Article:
Today, Norton holds no paid employment, publishes in his field only occasionally, subsists largely on canned mackerel and rice packets, and spends much of his time riding buses around Britain in a campaign to preserve public transport against deregulation. He lives in the basement of a house he owns in Cambridge, renting out the upper rooms. By chance, one of his tenants is the writer Alexander Masters, whose heartfelt and eccentric book “Simon: The Genius in My Basement” chronicles Norton’s strange journey from prodigy to . . . well, to whatever he is now. [Read the full article...]
THE LONDONDERRY AIR
Testament of an Ulster Gunman A Novel by Garrad Gawler
It all changed for Charles Cunningham, a Physics teacher at the local College of Technology in the County Derry town of Maddenstown, on a June afternoon in 1973 when a bomb exploded in his neighborhood. He answers an advertisement by the UDR, the Ulster Defence Regiment, but, in the time to come, he will experience the consequences of his decisions, and how his involvement complicates matters with family and friends, Protestants and Catholics alike, to an unexpected degree.
With “The Londonderry Air – Testament of an Ulster Gunman” Garrad Gawler describes in minute detail and with an astonishing level of authenticity not only the inner workings of the Ulster Defence Regiment, but also the activities of underground paramilitary groups of regular citizens who planned and carried out the assassination of suspected Republican terrorists in their neighborhood.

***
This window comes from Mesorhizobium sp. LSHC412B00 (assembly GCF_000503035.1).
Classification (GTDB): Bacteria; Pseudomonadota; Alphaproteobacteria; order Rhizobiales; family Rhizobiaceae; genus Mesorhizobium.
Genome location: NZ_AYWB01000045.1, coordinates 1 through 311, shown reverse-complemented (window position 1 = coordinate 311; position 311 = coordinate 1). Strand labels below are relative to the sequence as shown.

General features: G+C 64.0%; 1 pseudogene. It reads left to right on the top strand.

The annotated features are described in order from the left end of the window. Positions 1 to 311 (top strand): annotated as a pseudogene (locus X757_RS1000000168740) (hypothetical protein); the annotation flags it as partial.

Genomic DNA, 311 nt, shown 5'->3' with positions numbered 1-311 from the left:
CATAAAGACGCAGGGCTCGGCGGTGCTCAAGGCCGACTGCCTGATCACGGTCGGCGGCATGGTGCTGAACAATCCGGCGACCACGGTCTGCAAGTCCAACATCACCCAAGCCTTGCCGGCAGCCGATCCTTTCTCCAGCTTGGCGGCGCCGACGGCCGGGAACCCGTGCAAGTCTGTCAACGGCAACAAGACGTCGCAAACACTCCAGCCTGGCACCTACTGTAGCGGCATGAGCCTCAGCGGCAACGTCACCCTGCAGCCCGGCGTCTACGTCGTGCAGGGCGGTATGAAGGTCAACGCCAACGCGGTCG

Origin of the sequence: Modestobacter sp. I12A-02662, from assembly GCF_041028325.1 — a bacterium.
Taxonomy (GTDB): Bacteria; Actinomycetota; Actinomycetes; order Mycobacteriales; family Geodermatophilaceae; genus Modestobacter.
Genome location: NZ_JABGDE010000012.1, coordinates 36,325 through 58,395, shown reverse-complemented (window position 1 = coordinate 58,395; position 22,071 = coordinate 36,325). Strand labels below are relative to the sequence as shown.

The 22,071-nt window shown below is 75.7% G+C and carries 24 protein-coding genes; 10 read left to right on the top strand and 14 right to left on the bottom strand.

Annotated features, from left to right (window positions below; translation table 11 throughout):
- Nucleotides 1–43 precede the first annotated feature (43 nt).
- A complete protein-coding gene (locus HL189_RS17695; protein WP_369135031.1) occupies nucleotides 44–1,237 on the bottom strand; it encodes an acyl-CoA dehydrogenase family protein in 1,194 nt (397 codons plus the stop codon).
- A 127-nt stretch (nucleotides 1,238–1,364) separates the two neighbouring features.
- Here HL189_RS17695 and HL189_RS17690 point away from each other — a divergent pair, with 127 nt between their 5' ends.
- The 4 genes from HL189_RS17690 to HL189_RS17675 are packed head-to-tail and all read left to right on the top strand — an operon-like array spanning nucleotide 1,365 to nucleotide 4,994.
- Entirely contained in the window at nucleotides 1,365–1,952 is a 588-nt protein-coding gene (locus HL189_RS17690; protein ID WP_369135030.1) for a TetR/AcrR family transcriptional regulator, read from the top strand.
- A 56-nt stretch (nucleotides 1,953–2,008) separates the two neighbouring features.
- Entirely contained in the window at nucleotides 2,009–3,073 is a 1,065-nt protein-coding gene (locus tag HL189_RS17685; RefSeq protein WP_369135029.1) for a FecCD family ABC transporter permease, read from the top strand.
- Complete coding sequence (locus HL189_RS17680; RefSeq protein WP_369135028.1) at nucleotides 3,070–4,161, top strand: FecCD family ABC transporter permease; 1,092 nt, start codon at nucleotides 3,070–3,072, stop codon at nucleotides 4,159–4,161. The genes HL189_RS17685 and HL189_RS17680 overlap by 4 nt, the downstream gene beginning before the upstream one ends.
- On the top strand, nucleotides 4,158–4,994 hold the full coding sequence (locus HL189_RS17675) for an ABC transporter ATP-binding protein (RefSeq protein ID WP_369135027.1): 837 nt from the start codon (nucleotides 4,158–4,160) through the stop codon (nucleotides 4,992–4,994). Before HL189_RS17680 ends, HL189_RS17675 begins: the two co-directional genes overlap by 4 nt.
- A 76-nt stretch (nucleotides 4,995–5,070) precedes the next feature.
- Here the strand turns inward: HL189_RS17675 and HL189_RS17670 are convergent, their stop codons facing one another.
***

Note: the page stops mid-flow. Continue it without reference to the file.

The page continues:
We are the only country that makes guns, including military-style assault weapons, available to anyone who wants to buy them. This is not freedom. It is a tyranny of death and destruction — a tyranny of which the National Rifle Association is proud. The Washington Post
FrogenYozurt.com may generate ad income and accept advertising/ads and links. Paid entries are marked as “Paid Articles.” Entries describing a product (book reviews, etc.) may contain descriptions provided by the manufacturer or other sources (Amazon.Com, etc.).
All entries marked as "Satire" may refer to actual persons or events, however, the content is of a satirical nature based on the writers' personal views and should not be taken seriously. All other entries reflect personal opinions on various topics.
All content on this website has been posted under the impression that they do not infringe any copyrights. However, if this site contains copyrighted material the use of which has not always been specifically authorized by the copyright owner, we believe this constitutes a ‘fair use’ of any such copyrighted material as provided for in section 107 of the US Copyright Law. Should you suspect a copyright infringement or any other legal issues with posts on this website, please contact the editor through the contact form as indicated on the top navigation bar, and we will remove the post immediately. If you wish to use copyrighted material from this site for purposes of your own that go beyond ‘fair use’, you must obtain permission from the copyright owner.